Asia Slowdown to Have `Serious’ on Affect Europe, Economy Chief Rehn Says

Slower economic growth in China, India or other Asian economies would have a “serious negative impact” on Europe’s growth, the European Union’s economic chief said.

Olli Rehn, the EU commissioner for economic and monetary affairs, said yesterday in a Bloomberg Television interview that a slowdown in the U.S. recovery and turmoil in the sovereign debt markets also could cause concern in Europe.

Strengthening global growth helped Europe’s economy show the fastest expansion in four years in the second quarter after the Greek budget crisis earlier damped confidence in the euro currency and forced governments to step up deficit-cutting measures. Euro-area growth is likely to decelerate in the second half of the year as signs of a slowdown in the U.S. and China dim export prospects.

In the U.S., the world’s biggest economy, the Commerce Department may revise lower its second-quarter growth rate to the slowest since the recovery began, according to the median forecast of economists in a Bloomberg News survey. China’s expansion eased to 10.3 percent in the second quarter and industrial production cooled more than forecast in June, data showed last month, signaling a deeper second-half slowdown.

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Household finance under pressure in August

http://www.bbc.co.uk/news/business-11053227

Household finances came under pressure on all fronts in August, according to market researchers Markit and YouGov.

Their survey of 2,000 households showed people were increasingly worried about losing their jobs and higher costs of living.

The Household Finance Index suggests individuals are feeling few benefits from the growing economy.

Some 30% of polled households said their finances had worsened, compared to 6% who said they had improved.

Nearly 69% of respondents reported a rise in the price of their goods and services in August from July, the highest level since the survey began 18 months ago.

Tim Moore, economist at Markit, said: “Stronger growth in the UK economy has done little to put a floor under the downturn in household finances.”

Emerging economies alter dynamics of oil demand

http://www.ft.com/cms/s/0/a6b6d93a-abc0-11df-9f02-00144feabdc0.html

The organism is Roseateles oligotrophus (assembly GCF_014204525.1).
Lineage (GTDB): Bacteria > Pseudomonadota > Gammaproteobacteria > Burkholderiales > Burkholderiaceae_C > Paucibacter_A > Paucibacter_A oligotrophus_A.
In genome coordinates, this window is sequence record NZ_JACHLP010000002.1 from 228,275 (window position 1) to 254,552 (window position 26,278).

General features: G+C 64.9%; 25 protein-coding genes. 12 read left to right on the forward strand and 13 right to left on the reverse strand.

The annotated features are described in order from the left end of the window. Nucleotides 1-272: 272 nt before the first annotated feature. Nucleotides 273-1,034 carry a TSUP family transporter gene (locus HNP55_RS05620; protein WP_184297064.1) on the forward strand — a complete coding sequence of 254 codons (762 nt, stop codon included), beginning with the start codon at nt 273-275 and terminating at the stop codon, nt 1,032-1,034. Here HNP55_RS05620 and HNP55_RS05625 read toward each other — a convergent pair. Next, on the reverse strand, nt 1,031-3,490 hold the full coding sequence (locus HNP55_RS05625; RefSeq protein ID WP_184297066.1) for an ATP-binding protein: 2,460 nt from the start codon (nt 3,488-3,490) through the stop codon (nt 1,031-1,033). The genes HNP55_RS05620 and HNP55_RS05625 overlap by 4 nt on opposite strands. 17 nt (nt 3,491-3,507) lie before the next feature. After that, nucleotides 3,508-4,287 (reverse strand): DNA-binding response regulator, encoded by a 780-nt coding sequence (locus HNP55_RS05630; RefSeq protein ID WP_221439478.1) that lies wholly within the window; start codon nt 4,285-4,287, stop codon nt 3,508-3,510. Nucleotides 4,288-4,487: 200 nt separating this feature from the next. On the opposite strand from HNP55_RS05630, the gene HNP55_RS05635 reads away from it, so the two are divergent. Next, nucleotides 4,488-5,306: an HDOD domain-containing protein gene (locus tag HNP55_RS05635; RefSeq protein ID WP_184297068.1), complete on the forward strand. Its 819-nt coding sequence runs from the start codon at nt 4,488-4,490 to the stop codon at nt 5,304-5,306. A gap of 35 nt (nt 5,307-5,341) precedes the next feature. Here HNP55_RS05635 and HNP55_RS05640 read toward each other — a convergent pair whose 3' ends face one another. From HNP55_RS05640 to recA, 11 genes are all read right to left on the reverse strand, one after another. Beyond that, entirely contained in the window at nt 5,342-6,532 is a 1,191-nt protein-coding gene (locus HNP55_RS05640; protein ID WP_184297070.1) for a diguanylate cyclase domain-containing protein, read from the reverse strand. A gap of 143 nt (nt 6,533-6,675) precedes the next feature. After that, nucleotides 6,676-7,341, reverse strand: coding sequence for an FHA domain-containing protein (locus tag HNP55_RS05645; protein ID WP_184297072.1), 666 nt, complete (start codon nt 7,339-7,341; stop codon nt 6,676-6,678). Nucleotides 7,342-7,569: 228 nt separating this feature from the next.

Emerging economies have upended the long-standing pattern of global oil consumption, according to the west’s energy watchdog, in a further sign of how countries such as China and India are transforming commodities markets.

The International Energy Agency estimates that oil demand was higher this year during the second quarter for the first time, at about 86.6m barrels a day, ahead of the traditional peak winter season of January-March, at 86.0m b/d.

But with growing demand for oil coming from countries such as China, India, Saudi Arabia, Brazil and Indonesia, seasonal patterns are changing, a trend the Paris-based IEA believes will accelerate.

The IEA said: “This emerging seasonality will probably raise new refining and logistical challenges.”

In the past, oil demand fell 1.5-2.0m b/d between the first and second quarters, allowing refineries to undergo maintenance. Low demand periods helped to build inventories to meet peak consumption later.

Russian grain ban angers traders

http://www.ft.com/cms/s/0/4a47ed9a-a898-11df-86dd-00144feabdc0.html

Workers at Novorossiysk, a sprawling port on Russia’s Black Sea coast, were rushing at the weekend to load a last ship with grain before an export embargo kicked in.

Analysts said the embargo had enraged grain traders and ports that have flourished during bumper harvests in the past two years. “Everything was working like a Swiss clock – and then it was stopped in one minute by a decree,” said Dmitry Rylko, the director of the Institute for Agricultural Market Studies, a Moscow-based consultancy.

Moscow announced the grain export ban early this month as an extreme heatwave and drought destroyed more than one-fifth of Russia’s grain crops and wildfires swept across the European part of the country.